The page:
Chapter 11 Summary
Last Updated on October 26, 2018, by eNotes Editorial. Word Count: 526
Buddy tries to drive away, but the car chugs and dies. The driver asks Bud to lower the window so they can speak. Because he is a respectful young man, Bud complies. The car’s owner inquires as to why the boy is taking the vehicle. Bud explains that he knows a vampire when he sees one: the man is carrying containers of blood in the back seat.
The man laughs to himself and then explains that he could not possibly be a vampire. He asks Bud if he has ever seen a vampire drive a car. The youngster considers this, and while he is not completely certain, he feels safe enough to unlock the car door. The blood in the back seat is for the hospital in Flint, where someone is having an operation, and the driver is deeply concerned about getting it there.
The driver introduces himself as Mr. Lewis. He fulfills his end of the deal and feeds Bud because he has come out of hiding. Dinner consists of red pop, a sandwich, and an apple; Bud is delighted. He listens carefully to everything Mr. Lewis says until the man has to assure him that he is joking so Bud will not take everything he says so seriously. When Mr. Lewis asks his passenger if he wants to nap, the youngster figures if he pretends to do so, his companion will stop asking questions. Before the boy knows it, however, he has really fallen asleep.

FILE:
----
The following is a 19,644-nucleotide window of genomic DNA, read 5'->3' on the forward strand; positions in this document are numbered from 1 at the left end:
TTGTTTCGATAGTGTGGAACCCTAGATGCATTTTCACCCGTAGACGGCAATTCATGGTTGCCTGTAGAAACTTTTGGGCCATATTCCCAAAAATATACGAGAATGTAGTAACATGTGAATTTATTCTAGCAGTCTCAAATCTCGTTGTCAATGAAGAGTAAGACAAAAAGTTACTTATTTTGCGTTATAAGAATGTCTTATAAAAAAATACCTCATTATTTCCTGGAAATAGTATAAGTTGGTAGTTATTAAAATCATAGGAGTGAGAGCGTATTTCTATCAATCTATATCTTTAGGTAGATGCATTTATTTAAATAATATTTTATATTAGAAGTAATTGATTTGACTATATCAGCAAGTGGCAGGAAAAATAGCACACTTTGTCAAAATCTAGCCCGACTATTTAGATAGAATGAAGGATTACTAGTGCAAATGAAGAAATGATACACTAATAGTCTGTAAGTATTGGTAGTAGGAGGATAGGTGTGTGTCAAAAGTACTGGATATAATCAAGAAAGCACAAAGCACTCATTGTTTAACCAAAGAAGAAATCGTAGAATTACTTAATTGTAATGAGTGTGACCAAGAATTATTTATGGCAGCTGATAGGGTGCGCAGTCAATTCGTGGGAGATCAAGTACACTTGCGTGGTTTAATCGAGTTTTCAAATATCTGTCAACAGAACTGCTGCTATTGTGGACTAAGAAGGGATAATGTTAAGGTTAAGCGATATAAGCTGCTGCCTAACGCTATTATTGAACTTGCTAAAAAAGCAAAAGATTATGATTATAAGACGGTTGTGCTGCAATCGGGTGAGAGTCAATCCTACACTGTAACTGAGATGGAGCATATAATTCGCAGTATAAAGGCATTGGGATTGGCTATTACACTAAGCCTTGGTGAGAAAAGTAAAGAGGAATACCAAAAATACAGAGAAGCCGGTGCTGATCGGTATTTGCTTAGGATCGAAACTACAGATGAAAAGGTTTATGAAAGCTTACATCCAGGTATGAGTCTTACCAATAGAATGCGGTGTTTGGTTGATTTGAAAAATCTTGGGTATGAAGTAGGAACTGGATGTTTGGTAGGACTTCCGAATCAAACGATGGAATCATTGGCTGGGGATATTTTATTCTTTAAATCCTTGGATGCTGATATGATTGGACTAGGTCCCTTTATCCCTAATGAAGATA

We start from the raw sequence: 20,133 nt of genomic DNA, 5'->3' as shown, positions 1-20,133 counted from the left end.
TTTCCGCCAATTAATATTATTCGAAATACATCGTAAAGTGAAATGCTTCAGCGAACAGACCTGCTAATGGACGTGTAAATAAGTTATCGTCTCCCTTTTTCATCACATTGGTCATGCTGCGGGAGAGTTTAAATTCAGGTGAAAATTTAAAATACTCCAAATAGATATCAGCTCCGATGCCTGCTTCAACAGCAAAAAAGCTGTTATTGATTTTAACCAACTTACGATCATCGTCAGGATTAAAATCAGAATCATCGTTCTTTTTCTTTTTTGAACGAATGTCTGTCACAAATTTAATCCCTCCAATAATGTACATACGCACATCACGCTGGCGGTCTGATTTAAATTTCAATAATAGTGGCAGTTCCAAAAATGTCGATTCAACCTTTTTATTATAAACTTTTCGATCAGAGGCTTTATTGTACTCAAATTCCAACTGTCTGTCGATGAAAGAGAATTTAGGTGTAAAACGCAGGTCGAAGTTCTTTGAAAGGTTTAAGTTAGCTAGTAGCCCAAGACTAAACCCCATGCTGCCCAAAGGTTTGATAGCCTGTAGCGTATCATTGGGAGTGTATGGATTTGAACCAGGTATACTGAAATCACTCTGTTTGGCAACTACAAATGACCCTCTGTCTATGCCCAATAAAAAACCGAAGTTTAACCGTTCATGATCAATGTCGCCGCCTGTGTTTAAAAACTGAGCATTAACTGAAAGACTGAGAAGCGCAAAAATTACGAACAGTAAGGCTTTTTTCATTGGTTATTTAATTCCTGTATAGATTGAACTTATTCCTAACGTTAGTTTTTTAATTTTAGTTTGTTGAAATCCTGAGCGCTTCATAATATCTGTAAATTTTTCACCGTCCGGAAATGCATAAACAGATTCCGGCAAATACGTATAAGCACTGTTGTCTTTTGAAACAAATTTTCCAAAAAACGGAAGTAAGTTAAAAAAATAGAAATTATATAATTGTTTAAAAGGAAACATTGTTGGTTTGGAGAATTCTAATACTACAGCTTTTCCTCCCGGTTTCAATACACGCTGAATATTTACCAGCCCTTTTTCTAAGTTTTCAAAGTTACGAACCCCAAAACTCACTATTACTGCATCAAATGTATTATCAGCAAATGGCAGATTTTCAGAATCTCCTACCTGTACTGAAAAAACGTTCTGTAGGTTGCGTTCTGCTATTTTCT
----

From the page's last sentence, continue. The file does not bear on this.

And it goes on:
The next thing Bud knows, a woman's voice is calling his name, trying to wake him. One of his rules is that if you wake and do not know where you are, it is a good idea to pretend to sleep. He is thankful that he does so because Mr. Lewis and the woman are speaking. She is concerned that Bud does not seem to have been taken care of—he is unhealthily skinny. Mr. Lewis starts to talk about Herman E. Calloway, Bud’s “father,” and the boy is happy to listen for what he may be able to find out.
When breakfast is mentioned, Bud pretending he has just woken up. Mr. Lewis introduces the woman as his daughter, Mrs. Sleet. She provides Bud with a change of clothes from some things her son has outgrown. (Bud is glad to wear long pants: no more knickers!) Then she invites him to join the family for breakfast.
Bud meets Kim and Scott, Mr. Lewis’s grandchildren. Kim asks a lot of questions, but Scott is a little more grown up and chides his sister for badgering their guest. Mr. Lewis enters with Mrs. Sleet, and it is soon obvious that Bud’s new protector jokes with absolutely everyone. Although some of the food is unfamiliar to our protagonist, Bud enjoys the meal immensely. He is amazed at how much everyone talks and how much they laugh. As the meal progresses, Mr. Lewis starts to make fun of Mrs. Sleet’s cooking. She goes into the kitchen and returns with a wooden spoon that she uses to smack the back of her father’s head—for his humor.